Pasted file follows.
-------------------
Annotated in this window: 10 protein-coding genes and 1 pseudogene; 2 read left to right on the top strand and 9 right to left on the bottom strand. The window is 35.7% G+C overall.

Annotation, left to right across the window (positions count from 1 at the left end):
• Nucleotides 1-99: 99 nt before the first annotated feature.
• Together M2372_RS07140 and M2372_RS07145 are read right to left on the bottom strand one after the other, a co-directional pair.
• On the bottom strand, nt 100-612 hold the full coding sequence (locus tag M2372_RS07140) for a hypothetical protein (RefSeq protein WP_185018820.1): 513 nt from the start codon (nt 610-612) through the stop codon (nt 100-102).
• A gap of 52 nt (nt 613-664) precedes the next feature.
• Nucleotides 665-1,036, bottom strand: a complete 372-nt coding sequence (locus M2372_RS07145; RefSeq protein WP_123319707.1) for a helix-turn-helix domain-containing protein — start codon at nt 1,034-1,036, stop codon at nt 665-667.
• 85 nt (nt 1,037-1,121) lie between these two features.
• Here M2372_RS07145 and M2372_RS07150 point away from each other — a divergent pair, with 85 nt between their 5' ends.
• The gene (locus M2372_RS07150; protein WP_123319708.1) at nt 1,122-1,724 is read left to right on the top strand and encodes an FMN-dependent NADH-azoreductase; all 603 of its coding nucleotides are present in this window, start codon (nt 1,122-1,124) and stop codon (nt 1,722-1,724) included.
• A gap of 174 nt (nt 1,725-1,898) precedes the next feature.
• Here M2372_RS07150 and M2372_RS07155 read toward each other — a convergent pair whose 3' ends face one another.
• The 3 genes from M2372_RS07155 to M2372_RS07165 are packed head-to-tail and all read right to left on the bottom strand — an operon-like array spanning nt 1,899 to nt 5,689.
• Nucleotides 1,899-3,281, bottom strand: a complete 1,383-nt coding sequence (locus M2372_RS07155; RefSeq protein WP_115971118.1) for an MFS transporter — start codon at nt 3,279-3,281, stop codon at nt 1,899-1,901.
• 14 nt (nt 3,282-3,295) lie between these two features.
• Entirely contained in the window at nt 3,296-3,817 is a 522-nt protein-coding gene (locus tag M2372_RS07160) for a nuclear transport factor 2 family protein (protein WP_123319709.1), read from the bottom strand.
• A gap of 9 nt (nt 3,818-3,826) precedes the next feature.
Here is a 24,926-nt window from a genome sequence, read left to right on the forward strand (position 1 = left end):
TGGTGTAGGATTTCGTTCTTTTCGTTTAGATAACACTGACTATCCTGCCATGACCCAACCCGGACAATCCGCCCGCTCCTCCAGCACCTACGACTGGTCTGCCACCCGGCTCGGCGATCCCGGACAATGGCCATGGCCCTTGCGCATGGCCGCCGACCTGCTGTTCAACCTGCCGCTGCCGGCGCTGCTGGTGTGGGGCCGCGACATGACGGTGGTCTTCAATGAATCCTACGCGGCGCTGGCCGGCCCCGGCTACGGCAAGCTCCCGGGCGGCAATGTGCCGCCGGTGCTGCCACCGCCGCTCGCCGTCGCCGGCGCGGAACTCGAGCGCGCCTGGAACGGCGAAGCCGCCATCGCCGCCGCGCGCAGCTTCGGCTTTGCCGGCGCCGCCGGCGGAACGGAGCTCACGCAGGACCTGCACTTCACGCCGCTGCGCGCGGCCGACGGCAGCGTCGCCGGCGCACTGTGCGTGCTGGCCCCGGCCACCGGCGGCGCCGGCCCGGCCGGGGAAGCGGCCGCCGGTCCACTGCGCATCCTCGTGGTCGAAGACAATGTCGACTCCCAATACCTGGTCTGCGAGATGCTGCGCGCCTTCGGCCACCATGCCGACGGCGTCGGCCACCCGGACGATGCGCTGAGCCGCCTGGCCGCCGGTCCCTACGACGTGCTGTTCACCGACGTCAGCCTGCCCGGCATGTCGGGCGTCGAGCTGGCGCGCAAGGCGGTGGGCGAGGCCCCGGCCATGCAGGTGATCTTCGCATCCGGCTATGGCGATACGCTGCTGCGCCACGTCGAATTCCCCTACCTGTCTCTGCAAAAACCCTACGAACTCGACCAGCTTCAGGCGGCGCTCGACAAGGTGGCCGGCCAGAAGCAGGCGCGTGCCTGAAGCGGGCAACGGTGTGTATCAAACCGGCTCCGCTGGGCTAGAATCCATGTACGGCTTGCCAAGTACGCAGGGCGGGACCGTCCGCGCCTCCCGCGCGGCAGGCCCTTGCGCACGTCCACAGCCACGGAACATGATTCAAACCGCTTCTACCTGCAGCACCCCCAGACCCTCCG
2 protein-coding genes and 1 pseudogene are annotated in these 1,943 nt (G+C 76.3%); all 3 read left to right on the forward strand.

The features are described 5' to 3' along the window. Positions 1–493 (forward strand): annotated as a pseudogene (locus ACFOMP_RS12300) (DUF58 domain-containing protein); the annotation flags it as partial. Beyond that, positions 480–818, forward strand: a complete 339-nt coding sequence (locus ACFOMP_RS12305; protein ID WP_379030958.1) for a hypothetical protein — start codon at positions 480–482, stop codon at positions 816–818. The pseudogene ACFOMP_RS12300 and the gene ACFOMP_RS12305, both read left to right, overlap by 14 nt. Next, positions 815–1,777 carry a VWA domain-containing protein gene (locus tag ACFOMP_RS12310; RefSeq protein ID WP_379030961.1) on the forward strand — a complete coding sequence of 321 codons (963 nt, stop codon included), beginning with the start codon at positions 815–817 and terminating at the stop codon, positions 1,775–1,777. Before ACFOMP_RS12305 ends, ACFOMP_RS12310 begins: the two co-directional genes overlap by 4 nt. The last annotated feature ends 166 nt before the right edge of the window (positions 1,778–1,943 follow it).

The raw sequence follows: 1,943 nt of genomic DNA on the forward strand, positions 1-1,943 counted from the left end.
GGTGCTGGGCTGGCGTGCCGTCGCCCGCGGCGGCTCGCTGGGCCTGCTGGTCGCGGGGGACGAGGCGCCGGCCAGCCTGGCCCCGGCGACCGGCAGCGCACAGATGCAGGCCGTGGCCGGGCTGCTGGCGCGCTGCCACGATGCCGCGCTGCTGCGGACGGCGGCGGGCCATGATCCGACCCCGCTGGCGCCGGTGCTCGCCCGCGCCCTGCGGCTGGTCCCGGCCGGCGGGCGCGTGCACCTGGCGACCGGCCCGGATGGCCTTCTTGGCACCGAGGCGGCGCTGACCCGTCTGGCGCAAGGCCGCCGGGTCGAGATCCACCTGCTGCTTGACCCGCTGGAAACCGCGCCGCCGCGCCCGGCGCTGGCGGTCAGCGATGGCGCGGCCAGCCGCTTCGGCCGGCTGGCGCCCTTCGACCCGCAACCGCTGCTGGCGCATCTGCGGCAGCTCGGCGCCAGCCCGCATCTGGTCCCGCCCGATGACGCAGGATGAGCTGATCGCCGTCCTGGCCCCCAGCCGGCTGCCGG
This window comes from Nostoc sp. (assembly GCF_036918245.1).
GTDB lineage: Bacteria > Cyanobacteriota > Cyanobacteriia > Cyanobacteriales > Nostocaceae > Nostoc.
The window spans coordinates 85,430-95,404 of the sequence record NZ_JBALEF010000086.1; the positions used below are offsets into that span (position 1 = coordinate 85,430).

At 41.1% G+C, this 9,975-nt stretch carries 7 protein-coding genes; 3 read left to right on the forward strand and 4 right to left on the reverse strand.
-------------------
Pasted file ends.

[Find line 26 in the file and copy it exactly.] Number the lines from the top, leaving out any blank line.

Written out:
The window spans coordinates 85,430-95,404 of the sequence record NZ_JBALEF010000086.1; the positions used below are offsets into that span (position 1 = coordinate 85,430).